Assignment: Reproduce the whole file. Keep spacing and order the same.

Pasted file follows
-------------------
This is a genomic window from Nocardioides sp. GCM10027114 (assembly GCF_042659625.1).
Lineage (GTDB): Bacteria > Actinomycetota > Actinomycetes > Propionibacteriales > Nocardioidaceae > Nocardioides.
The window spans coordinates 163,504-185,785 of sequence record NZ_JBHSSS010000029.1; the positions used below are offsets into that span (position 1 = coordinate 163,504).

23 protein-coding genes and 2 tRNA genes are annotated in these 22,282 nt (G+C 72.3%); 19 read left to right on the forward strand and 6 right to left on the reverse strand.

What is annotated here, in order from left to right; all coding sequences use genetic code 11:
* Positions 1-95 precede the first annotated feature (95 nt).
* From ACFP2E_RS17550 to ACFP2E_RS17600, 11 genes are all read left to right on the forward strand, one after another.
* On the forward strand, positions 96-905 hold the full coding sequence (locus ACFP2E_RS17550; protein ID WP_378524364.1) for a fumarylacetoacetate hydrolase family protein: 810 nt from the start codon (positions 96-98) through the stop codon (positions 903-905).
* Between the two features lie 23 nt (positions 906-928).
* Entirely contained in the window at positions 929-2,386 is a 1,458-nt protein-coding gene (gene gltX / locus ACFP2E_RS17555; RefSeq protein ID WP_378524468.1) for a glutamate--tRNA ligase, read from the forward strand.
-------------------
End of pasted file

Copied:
This is a genomic window from Nocardioides sp. GCM10027114 (assembly GCF_042659625.1).
Lineage (GTDB): Bacteria > Actinomycetota > Actinomycetes > Propionibacteriales > Nocardioidaceae > Nocardioides.
The window spans coordinates 163,504-185,785 of sequence record NZ_JBHSSS010000029.1; the positions used below are offsets into that span (position 1 = coordinate 163,504).

23 protein-coding genes and 2 tRNA genes are annotated in these 22,282 nt (G+C 72.3%); 19 read left to right on the forward strand and 6 right to left on the reverse strand.

What is annotated here, in order from left to right; all coding sequences use genetic code 11:
* Positions 1-95 precede the first annotated feature (95 nt).
* From ACFP2E_RS17550 to ACFP2E_RS17600, 11 genes are all read left to right on the forward strand, one after another.
* On the forward strand, positions 96-905 hold the full coding sequence (locus ACFP2E_RS17550; protein ID WP_378524364.1) for a fumarylacetoacetate hydrolase family protein: 810 nt from the start codon (positions 96-98) through the stop codon (positions 903-905).
* Between the two features lie 23 nt (positions 906-928).
* Entirely contained in the window at positions 929-2,386 is a 1,458-nt protein-coding gene (gene gltX / locus ACFP2E_RS17555; RefSeq protein ID WP_378524468.1) for a glutamate--tRNA ligase, read from the forward strand.